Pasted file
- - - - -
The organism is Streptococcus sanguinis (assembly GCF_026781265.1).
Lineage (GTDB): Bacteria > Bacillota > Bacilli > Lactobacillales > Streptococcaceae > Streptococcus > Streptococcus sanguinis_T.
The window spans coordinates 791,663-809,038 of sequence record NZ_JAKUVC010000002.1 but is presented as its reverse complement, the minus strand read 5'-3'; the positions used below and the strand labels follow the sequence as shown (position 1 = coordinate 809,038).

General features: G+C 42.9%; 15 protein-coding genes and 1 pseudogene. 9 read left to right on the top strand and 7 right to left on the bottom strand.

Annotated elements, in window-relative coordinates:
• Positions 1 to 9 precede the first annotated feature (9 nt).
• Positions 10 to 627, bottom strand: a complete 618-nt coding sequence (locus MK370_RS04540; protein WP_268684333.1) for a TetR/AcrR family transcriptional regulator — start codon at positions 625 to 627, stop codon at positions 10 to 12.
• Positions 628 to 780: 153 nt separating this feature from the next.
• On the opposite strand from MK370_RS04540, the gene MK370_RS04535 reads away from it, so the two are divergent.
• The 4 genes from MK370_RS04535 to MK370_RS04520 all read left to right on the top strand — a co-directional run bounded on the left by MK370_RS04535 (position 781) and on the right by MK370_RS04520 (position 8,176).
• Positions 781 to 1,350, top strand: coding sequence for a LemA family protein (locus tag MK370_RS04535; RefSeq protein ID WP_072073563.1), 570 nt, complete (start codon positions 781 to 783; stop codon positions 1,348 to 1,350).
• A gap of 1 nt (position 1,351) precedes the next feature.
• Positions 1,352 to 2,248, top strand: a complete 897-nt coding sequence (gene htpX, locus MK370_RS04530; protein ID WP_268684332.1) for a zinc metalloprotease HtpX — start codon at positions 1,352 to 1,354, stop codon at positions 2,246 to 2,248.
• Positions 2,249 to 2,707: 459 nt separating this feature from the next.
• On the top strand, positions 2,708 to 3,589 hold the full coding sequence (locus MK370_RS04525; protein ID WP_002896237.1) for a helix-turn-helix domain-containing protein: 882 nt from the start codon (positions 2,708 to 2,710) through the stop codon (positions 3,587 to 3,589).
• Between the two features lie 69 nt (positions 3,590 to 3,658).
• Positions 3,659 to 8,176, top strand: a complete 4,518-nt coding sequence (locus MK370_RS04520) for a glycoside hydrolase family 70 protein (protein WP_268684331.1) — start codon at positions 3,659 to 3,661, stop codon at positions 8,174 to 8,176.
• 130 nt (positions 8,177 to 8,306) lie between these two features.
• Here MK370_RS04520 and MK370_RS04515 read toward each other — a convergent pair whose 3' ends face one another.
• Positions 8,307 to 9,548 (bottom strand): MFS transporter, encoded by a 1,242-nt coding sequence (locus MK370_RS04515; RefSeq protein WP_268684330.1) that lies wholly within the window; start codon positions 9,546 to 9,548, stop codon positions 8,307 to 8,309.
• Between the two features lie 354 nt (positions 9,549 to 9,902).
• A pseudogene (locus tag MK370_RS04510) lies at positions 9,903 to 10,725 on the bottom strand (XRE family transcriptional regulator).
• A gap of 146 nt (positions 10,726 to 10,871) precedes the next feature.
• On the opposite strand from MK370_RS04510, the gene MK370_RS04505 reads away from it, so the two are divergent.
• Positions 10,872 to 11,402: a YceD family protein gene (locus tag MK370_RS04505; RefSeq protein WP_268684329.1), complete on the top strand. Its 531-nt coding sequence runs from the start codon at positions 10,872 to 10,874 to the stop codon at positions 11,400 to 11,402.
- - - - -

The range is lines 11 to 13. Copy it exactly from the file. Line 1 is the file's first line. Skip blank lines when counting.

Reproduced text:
• Positions 781 to 1,350, top strand: coding sequence for a LemA family protein (locus tag MK370_RS04535; RefSeq protein ID WP_072073563.1), 570 nt, complete (start codon positions 781 to 783; stop codon positions 1,348 to 1,350).
• A gap of 1 nt (position 1,351) precedes the next feature.
• Positions 1,352 to 2,248, top strand: a complete 897-nt coding sequence (gene htpX, locus MK370_RS04530; protein ID WP_268684332.1) for a zinc metalloprotease HtpX — start codon at positions 1,352 to 1,354, stop codon at positions 2,246 to 2,248.